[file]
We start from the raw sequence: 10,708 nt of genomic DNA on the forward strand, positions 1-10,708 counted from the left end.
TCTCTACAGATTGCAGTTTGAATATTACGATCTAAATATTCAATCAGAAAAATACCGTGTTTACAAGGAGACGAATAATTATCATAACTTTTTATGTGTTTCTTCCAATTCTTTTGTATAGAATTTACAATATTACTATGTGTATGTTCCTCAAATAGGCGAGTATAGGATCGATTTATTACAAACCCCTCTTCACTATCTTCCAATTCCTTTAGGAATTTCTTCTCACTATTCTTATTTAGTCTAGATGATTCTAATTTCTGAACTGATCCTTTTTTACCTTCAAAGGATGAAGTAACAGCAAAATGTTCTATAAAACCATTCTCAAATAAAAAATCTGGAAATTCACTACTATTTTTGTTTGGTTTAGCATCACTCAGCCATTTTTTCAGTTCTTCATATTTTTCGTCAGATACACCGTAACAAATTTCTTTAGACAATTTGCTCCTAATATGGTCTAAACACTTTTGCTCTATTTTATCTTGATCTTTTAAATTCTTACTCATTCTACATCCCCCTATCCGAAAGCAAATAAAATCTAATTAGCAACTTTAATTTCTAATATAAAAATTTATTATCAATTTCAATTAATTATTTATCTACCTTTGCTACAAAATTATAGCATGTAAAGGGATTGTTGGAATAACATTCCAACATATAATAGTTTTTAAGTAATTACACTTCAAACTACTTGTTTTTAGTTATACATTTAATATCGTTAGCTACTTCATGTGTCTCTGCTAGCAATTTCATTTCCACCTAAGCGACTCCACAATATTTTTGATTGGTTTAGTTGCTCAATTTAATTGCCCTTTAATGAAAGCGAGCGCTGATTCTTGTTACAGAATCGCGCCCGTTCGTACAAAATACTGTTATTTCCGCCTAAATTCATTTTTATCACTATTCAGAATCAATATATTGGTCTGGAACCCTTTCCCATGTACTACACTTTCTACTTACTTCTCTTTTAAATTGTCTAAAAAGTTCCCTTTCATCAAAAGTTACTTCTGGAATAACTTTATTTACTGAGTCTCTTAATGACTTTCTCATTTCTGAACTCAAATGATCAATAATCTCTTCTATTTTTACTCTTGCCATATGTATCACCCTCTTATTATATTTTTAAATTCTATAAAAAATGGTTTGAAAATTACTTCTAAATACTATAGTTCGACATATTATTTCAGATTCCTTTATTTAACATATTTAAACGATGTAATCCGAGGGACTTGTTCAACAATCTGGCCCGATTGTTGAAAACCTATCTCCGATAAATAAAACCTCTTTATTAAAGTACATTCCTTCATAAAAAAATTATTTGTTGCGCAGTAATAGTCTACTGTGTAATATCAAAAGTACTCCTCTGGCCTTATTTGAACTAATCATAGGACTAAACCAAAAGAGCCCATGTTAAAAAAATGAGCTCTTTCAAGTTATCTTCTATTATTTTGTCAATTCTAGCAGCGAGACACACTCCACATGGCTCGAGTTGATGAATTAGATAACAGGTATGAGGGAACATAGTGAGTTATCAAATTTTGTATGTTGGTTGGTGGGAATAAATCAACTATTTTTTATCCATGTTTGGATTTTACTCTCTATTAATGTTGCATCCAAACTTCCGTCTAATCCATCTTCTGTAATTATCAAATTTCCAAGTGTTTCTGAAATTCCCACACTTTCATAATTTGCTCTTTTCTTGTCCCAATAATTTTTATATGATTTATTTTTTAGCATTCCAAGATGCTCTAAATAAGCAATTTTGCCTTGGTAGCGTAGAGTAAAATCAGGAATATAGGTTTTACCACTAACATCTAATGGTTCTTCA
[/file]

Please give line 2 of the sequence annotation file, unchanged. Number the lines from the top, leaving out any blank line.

TCTCTACAGATTGCAGTTTGAATATTACGATCTAAATATTCAATCAGAAAAATACCGTGTTTACAAGGAGACGAATAATTATCATAACTTTTTATGTGTTTCTTCCAATTCTTTTGTATAGAATTTACAATATTACTATGTGTATGTTCCTCAAATAGGCGAGTATAGGATCGATTTATTACAAACCCCTCTTCACTATCTTCCAATTCCTTTAGGAATTTCTTCTCACTATTCTTATTTAGTCTAGATGATTCTAATTTCTGAACTGATCCTTTTTTACCTTCAAAGGATGAAGTAACAGCAAAATGTTCTATAAAACCATTCTCAAATAAAAAATCTGGAAATTCACTACTATTTTTGTTTGGTTTAGCATCACTCAGCCATTTTTTCAGTTCTTCATATTTTTCGTCAGATACACCGTAACAAATTTCTTTAGACAATTTGCTCCTAATATGGTCTAAACACTTTTGCTCTATTTTATCTTGATCTTTTAAATTCTTACTCATTCTACATCCCCCTATCCGAAAGCAAATAAAATCTAATTAGCAACTTTAATTTCTAATATAAAAATTTATTATCAATTTCAATTAATTATTTATCTACCTTTGCTACAAAATTATAGCATGTAAAGGGATTGTTGGAATAACATTCCAACATATAATAGTTTTTAAGTAATTACACTTCAAACTACTTGTTTTTAGTTATACATTTAATATCGTTAGCTACTTCATGTGTCTCTGCTAGCAATTTCATTTCCACCTAAGCGACTCCACAATATTTTTGATTGGTTTAGTTGCTCAATTTAATTGCCCTTTAATGAAAGCGAGCGCTGATTCTTGTTACAGAATCGCGCCCGTTCGTACAAAATACTGTTATTTCCGCCTAAATTCATTTTTATCACTATTCAGAATCAATATATTGGTCTGGAACCCTTTCCCATGTACTACACTTTCTACTTACTTCTCTTTTAAATTGTCTAAAAAGTTCCCTTTCATCAAAAGTTACTTCTGGAATAACTTTATTTACTGAGTCTCTTAATGACTTTCTCATTTCTGAACTCAAATGATCAATAATCTCTTCTATTTTTACTCTTGCCATATGTATCACCCTCTTATTATATTTTTAAATTCTATAAAAAATGGTTTGAAAATTACTTCTAAATACTATAGTTCGACATATTATTTCAGATTCCTTTATTTAACATATTTAAACGATGTAATCCGAGGGACTTGTTCAACAATCTGGCCCGATTGTTGAAAACCTATCTCCGATAAATAAAACCTCTTTATTAAAGTACATTCCTTCATAAAAAAATTATTTGTTGCGCAGTAATAGTCTACTGTGTAATATCAAAAGTACTCCTCTGGCCTTATTTGAACTAATCATAGGACTAAACCAAAAGAGCCCATGTTAAAAAAATGAGCTCTTTCAAGTTATCTTCTATTATTTTGTCAATTCTAGCAGCGAGACACACTCCACATGGCTCGAGTTGATGAATTAGATAACAGGTATGAGGGAACATAGTGAGTTATCAAATTTTGTATGTTGGTTGGTGGGAATAAATCAACTATTTTTTATCCATGTTTGGATTTTACTCTCTATTAATGTTGCATCCAAACTTCCGTCTAATCCATCTTCTGTAATTATCAAATTTCCAAGTGTTTCTGAAATTCCCACACTTTCATAATTTGCTCTTTTCTTGTCCCAATAATTTTTATATGATTTATTTTTTAGCATTCCAAGATGCTCTAAATAAGCAATTTTGCCTTGGTAGCGTAGAGTAAAATCAGGAATATAGGTTTTACCACTAACATCTAATGGTTCTTCA